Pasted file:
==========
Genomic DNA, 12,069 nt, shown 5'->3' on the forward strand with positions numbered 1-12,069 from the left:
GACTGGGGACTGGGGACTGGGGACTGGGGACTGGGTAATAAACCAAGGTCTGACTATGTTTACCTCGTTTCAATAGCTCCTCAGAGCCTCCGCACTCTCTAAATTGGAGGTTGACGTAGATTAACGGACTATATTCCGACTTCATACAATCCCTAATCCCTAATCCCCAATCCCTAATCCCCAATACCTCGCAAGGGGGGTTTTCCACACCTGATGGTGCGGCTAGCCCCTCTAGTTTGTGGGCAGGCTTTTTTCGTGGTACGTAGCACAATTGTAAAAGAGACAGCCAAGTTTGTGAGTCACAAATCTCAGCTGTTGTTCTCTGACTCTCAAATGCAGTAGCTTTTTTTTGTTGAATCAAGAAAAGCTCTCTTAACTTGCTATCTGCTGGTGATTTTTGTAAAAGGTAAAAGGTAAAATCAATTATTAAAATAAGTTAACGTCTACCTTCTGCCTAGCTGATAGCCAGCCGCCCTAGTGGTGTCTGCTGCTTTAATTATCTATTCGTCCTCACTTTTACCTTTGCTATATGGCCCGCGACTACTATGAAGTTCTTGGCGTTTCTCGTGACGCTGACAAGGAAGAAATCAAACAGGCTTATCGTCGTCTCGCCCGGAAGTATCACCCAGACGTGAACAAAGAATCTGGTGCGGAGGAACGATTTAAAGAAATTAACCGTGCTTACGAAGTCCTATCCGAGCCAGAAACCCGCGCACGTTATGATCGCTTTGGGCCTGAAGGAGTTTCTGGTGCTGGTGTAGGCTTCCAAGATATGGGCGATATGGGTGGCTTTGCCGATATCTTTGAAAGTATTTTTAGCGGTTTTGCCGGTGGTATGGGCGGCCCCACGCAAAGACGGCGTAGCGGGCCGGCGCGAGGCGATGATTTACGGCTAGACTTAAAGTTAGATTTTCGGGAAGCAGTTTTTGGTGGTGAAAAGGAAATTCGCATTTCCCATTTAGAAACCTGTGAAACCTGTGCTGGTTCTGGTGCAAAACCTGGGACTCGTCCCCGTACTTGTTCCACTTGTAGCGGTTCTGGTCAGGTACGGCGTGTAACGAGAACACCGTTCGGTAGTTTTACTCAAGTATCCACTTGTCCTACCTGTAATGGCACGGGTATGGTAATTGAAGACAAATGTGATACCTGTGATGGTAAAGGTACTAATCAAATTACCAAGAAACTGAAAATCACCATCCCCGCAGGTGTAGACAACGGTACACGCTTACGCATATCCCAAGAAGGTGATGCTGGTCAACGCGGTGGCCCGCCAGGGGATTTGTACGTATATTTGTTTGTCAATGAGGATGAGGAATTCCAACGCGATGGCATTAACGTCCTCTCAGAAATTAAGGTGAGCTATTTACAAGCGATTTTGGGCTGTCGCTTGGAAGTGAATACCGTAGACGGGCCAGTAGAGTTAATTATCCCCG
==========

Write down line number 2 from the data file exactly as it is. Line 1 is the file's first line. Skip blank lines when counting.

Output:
GACTGGGGACTGGGGACTGGGGACTGGGGACTGGGTAATAAACCAAGGTCTGACTATGTTTACCTCGTTTCAATAGCTCCTCAGAGCCTCCGCACTCTCTAAATTGGAGGTTGACGTAGATTAACGGACTATATTCCGACTTCATACAATCCCTAATCCCTAATCCCCAATCCCTAATCCCCAATACCTCGCAAGGGGGGTTTTCCACACCTGATGGTGCGGCTAGCCCCTCTAGTTTGTGGGCAGGCTTTTTTCGTGGTACGTAGCACAATTGTAAAAGAGACAGCCAAGTTTGTGAGTCACAAATCTCAGCTGTTGTTCTCTGACTCTCAAATGCAGTAGCTTTTTTTTGTTGAATCAAGAAAAGCTCTCTTAACTTGCTATCTGCTGGTGATTTTTGTAAAAGGTAAAAGGTAAAATCAATTATTAAAATAAGTTAACGTCTACCTTCTGCCTAGCTGATAGCCAGCCGCCCTAGTGGTGTCTGCTGCTTTAATTATCTATTCGTCCTCACTTTTACCTTTGCTATATGGCCCGCGACTACTATGAAGTTCTTGGCGTTTCTCGTGACGCTGACAAGGAAGAAATCAAACAGGCTTATCGTCGTCTCGCCCGGAAGTATCACCCAGACGTGAACAAAGAATCTGGTGCGGAGGAACGATTTAAAGAAATTAACCGTGCTTACGAAGTCCTATCCGAGCCAGAAACCCGCGCACGTTATGATCGCTTTGGGCCTGAAGGAGTTTCTGGTGCTGGTGTAGGCTTCCAAGATATGGGCGATATGGGTGGCTTTGCCGATATCTTTGAAAGTATTTTTAGCGGTTTTGCCGGTGGTATGGGCGGCCCCACGCAAAGACGGCGTAGCGGGCCGGCGCGAGGCGATGATTTACGGCTAGACTTAAAGTTAGATTTTCGGGAAGCAGTTTTTGGTGGTGAAAAGGAAATTCGCATTTCCCATTTAGAAACCTGTGAAACCTGTGCTGGTTCTGGTGCAAAACCTGGGACTCGTCCCCGTACTTGTTCCACTTGTAGCGGTTCTGGTCAGGTACGGCGTGTAACGAGAACACCGTTCGGTAGTTTTACTCAAGTATCCACTTGTCCTACCTGTAATGGCACGGGTATGGTAATTGAAGACAAATGTGATACCTGTGATGGTAAAGGTACTAATCAAATTACCAAGAAACTGAAAATCACCATCCCCGCAGGTGTAGACAACGGTACACGCTTACGCATATCCCAAGAAGGTGATGCTGGTCAACGCGGTGGCCCGCCAGGGGATTTGTACGTATATTTGTTTGTCAATGAGGATGAGGAATTCCAACGCGATGGCATTAACGTCCTCTCAGAAATTAAGGTGAGCTATTTACAAGCGATTTTGGGCTGTCGCTTGGAAGTGAATACCGTAGACGGGCCAGTAGAGTTAATTATCCCCG